Train to Win, Eat to Lose

A Health and Fitness Blog

Big Fat Lies

Over the past 30 years, the general population has come to believe that saturated fat and cholesterol are bad for us. However, as I tell my clients, friends, family members, and acquaintances on a pretty regular basis, this is nothing more than a myth; a well told lie.  The truth is that grains, starches, and sugar are responsible for obesity and the diseases of civilization.

So where did this lie about saturated fat and cholesterol come from?  This video from Tom Naughton’s fantastic movie Fat Head, explains it perfectly.  Enjoy!  And if you haven’t seen the movie yet, I highly recommend you add it to your Net Flix queue right now!

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October 10, 2010 Posted by | Fat Loss, Nutrition, Personal Observations/Reflections | , , , , , , , , , , | Leave a comment

It Sucks Being Fat

“It sucks being fat, you know.”  That was Drew Carey’s response to why he finally made the lifestyle change necessary to shed a whopping 80 pounds in 7 months.

And how did he lose all this weight?  “No carbs. I have cheated a couple times, but basically no carbs, not even a cracker. No bread at all. No pizza, nothing. No corn, no beans, no starches of any kind. Egg whites in the morning or like, Greek yogurt, cut some fruit.”

My one complaint here would be that he is only eating egg whites.  Eat the whole egg.  Fat is good for you and only exerts a negative health effect in the presence carbohydrates: “The deleterious effects of fat have been measured in the presence of high carbohydrate. A high fat diet in the presence of high carbohydrate is different than a high fat diet in the presence of low carbohydrate.” – Richard Feinman, PhD

And despite what you have come to believe saturated fat does not cause heart disease.

While a low carbohydrate diet certainly does not have to be “no carb” (technically a low carbohydrate diet would be under 60 grams of carbohydrates per day) Drew cut out the main culprits: grains and starches.  He even recognized that he needed to minimize his intake of fruit.  In addition, he stopped drinking soda and now only drinks water.

The greatest news of all: “I’m not diabetic anymore. No medication needed.”  To be clear, there is no cure for diabetes. However, we know that slashing carbohydrate intake can essentially reverse Type-2 diabetes and cut the use of medications.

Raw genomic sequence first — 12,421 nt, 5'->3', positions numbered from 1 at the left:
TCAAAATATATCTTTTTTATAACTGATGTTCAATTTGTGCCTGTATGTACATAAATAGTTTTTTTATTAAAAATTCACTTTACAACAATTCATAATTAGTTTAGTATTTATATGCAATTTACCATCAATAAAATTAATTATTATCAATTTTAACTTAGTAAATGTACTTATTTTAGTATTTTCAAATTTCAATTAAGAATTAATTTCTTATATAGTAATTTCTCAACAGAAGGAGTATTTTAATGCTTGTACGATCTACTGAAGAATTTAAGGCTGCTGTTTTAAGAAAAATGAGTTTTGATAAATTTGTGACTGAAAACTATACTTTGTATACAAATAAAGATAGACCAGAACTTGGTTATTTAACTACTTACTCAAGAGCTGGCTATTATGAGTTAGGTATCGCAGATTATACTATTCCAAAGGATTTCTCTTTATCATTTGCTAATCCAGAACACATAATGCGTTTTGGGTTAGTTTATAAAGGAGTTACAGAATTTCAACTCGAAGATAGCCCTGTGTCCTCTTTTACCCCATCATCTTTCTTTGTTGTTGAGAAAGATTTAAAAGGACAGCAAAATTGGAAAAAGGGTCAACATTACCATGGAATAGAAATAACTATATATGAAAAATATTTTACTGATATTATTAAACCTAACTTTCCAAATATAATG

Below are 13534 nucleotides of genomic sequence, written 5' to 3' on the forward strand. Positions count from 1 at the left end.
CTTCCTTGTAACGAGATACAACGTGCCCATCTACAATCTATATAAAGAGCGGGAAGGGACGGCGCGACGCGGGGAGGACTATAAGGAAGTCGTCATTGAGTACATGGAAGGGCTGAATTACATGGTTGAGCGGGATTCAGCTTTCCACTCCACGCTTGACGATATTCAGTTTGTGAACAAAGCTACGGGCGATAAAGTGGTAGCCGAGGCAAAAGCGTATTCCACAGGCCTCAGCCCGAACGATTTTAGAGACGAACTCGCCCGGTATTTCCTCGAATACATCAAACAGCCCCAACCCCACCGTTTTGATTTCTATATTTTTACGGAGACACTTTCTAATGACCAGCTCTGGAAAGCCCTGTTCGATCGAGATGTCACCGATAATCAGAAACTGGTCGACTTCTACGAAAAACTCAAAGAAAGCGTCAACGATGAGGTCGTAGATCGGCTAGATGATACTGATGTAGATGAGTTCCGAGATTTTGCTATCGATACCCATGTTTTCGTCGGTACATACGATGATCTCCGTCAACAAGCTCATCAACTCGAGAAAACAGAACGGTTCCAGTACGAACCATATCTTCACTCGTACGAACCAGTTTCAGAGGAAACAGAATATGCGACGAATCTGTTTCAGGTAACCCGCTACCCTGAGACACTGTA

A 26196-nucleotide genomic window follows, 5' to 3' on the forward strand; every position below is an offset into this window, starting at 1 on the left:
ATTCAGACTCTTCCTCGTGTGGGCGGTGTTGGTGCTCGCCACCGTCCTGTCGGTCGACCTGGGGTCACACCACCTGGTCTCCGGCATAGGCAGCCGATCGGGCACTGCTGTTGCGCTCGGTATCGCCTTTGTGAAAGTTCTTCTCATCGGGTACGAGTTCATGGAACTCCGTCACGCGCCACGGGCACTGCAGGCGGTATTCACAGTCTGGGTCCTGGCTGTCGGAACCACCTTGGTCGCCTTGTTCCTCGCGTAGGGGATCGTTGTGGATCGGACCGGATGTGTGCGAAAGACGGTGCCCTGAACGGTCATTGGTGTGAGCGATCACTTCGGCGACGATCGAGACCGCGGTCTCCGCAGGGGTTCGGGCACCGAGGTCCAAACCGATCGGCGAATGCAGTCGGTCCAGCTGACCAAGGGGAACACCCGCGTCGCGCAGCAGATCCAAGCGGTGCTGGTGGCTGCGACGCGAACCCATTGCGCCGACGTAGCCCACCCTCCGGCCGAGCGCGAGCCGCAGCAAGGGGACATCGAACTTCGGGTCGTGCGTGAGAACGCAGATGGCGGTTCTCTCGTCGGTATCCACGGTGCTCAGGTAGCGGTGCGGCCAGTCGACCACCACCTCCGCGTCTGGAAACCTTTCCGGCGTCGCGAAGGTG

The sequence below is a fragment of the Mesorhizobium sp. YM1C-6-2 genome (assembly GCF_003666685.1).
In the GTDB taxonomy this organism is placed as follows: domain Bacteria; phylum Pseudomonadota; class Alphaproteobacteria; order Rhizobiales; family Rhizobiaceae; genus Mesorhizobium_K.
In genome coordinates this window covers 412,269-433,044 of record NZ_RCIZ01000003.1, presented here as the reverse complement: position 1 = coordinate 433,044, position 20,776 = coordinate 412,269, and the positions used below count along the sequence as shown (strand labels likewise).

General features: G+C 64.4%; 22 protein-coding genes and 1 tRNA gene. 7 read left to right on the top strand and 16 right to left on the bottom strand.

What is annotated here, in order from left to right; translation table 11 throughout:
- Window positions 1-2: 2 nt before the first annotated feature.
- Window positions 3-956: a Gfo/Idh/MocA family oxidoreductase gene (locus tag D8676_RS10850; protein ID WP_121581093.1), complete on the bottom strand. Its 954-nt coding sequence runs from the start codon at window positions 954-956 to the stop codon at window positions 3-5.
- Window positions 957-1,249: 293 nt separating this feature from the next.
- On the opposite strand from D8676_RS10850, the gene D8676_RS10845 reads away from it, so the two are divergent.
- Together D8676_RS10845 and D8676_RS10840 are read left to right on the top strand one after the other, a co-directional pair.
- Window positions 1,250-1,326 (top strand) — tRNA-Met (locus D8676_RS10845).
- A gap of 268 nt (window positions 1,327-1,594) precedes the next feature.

Drew also credits the enormous amount of cardio he is doing as key to his weight loss:  “Lots of cardio. About 45 minutes of cardio, at least 45 minutes of cardio. I’ve been kind of lazy like lately, so I’m not doing it 6 days a week, but I will be for this next month.”  This is where he is veering off course.  As I have stated in a previous post, exercise will not make you thin.  The loss/retention of body fat is hormonal, which is exactly why carbohydrate restriction works so well. Cardio does not help you lose weight. In fact, doing too much cardio (such as 6 days a week) can often hinder the loss of body fat through harmful hormonal changes and muscle wasting.

My advice to Drew?  Stop doing the cardio and make sure you are doing your strength training.  You need this to build muscle and it will increase your insulin sensitivity.  Not to mention a myriad of other health benefits, such as:  an increased metabolic rate, enhanced flexibility, improved blood pressure, increased bone density, and more!

July 30, 2010 Posted by | Fat Loss, Nutrition, Strength Training | , , , , , , , , , , , | Leave a comment

Cholesterol Is Your Friend

Recently, I have been giving dietary advice to a friend who came to me with questions on how he could lose body fat.  During this time quite a few questions were asked, including: “What can I eat to help safely promote the manufacturing of testosterone?”  I absolutely love this question because the answer brings us back to the topic of America’s most demonized nutrient: Cholesterol!

Cholesterol is a precursor to testosterone (as well as all steroid hormones).  So the answer to my friend’s question is to eat food that has a higher cholesterol content.  This is further reason to NOT AVOID eating food that is high in cholesterol and fat. Yes, that means eat those eggs (yes, the yolk too)!

My friend’s question also got me to dig a little deeper and what I found (thanks to my friend Eugene Thong and his phenomenal blog Eugenization) was this study Surprise – Cholesterol May Actually Pose Benefits, Study Shows (this study came out two years ago so I am admittedly way behind in being aware of it): “At the conclusion of the study, the researchers found that there was a significant association of dietary cholesterol and change in strength. In general, those with higher cholesterol intake also had the highest muscle strength gain.”  This makes perfect sense since testosterone is key to the repair of muscle tissue.